I’m not gonna, today, talk about C-pilot files and double-tapered 10 files, the 04s, because a lot of times -- yeah. They’re stiffer, but they’re bigger, and we don’t need bigger. We need to pierce through mud with a very delicate, little instrument to break up the debris and get it into solution, so we can flush it out of the tooth. So, probably just need three hand files. 10’s the one I typically use. Now, we have viscous chelators, and by Ruddle’s definition, a viscous chelator is ethylenediaminetetraacetic acid in a methylcellulose suspension. So, that means that we can get RC-Prep, Glyde, ProLube, those are all in the family of what I just spoke about. This is offloaded into a throw-away, single-use syringe and we’ll squirt it right in the tooth.
Two things to consider. I have less experience with Chemet. John West likes it. He wrote an article, I think, in 2005, in Dentistry Today, about it. And it is a succimer of EDTA. So, I’m thinking it’s in the same family, but he likes it, and he thinks it’s a little bit more powerful. That’s another little trick for you. That’s readily available. The next one is not readily available. I’ll see if I can pronounce this, 15 letters in this. It’s trichloroacetic acid. Trichloroacetic acid. And TCA is none other than another form of a chelator, and it is not available, but it’ll be coming soon to market.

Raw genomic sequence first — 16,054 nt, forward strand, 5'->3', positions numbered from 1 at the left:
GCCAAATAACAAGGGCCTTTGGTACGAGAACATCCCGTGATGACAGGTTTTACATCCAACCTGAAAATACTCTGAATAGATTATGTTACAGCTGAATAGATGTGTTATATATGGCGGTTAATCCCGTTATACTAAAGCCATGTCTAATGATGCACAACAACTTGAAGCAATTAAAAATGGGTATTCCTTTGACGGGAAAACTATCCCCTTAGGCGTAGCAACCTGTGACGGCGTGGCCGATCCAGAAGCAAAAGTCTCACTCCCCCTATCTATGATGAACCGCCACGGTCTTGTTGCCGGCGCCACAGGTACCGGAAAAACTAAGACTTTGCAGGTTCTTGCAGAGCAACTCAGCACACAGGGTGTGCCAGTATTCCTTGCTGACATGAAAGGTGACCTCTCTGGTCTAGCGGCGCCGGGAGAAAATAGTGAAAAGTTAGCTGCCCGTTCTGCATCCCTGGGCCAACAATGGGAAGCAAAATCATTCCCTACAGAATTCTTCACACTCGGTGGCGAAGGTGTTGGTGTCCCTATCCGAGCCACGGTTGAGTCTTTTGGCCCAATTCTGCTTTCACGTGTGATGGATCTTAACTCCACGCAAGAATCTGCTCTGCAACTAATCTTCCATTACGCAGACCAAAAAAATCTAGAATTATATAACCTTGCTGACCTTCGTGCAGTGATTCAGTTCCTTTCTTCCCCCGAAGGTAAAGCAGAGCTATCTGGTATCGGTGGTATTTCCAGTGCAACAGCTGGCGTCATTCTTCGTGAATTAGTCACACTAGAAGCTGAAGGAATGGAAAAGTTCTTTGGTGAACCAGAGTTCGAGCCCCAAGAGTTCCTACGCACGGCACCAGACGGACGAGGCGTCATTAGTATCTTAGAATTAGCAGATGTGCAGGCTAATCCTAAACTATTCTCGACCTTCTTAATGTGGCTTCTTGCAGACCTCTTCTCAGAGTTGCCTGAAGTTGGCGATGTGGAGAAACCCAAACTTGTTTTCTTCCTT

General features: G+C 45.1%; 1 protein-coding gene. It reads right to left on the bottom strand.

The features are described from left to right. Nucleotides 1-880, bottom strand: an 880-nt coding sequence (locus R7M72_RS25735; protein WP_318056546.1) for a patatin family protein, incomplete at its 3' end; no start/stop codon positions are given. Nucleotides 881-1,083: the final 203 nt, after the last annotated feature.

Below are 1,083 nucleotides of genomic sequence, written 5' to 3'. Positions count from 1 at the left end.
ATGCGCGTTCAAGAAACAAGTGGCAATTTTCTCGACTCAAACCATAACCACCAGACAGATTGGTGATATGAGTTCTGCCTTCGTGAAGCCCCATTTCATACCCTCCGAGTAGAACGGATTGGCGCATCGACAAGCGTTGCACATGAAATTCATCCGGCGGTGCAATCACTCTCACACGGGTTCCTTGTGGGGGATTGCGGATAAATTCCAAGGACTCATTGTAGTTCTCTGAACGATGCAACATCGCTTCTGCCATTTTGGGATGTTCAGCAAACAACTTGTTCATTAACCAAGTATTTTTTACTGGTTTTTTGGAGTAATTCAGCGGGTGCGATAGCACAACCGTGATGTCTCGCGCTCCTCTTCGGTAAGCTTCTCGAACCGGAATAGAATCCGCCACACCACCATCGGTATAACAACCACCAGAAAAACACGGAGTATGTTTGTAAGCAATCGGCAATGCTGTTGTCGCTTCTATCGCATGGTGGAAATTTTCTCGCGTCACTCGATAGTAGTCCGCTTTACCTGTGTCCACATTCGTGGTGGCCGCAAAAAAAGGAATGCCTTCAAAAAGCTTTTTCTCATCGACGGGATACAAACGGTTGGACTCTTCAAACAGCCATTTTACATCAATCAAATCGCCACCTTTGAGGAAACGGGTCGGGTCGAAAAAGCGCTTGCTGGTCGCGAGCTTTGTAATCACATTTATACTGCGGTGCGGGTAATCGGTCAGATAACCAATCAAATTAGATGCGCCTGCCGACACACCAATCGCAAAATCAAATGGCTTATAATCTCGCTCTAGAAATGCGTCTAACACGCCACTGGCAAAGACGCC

And we’re gonna have Dr. Terry Pannkuk tell us more about that. He’s got a whole library of beautiful cases, and he swears by early negotiation, when things are tough, when it’s vital, when you have collagenous tissue. You can get shrinkage of the tissue and then, by shrinking the tissue, you make space for your file to slide into. So, in any event, you’re gonna be using something, and probably it’s right here. It’s readily available. It’s inexpensive. And it’s a chelating agent. It’s gonna help you get through the mud. So, let’s now look at – we’ve looked at the anatomy a little bit and what some of the problems are there.